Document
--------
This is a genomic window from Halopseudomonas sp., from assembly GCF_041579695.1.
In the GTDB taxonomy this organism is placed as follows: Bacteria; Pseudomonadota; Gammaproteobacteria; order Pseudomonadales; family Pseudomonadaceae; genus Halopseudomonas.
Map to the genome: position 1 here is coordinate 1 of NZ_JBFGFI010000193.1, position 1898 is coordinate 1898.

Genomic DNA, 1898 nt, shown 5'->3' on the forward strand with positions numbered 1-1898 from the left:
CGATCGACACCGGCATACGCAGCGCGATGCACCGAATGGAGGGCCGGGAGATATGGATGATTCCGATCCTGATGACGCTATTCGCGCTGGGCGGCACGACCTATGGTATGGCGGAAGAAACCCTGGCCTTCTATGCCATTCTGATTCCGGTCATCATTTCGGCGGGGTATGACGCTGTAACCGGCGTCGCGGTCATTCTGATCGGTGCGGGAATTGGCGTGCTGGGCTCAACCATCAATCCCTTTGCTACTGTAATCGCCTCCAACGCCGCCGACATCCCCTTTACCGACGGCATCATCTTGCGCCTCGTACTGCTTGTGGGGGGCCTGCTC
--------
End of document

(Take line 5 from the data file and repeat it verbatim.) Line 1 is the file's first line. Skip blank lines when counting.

CGATCGACACCGGCATACGCAGCGCGATGCACCGAATGGAGGGCCGGGAGATATGGATGATTCCGATCCTGATGACGCTATTCGCGCTGGGCGGCACGACCTATGGTATGGCGGAAGAAACCCTGGCCTTCTATGCCATTCTGATTCCGGTCATCATTTCGGCGGGGTATGACGCTGTAACCGGCGTCGCGGTCATTCTGATCGGTGCGGGAATTGGCGTGCTGGGCTCAACCATCAATCCCTTTGCTACTGTAATCGCCTCCAACGCCGCCGACATCCCCTTTACCGACGGCATCATCTTGCGCCTCGTACTGCTTGTGGGGGGCCTGCTC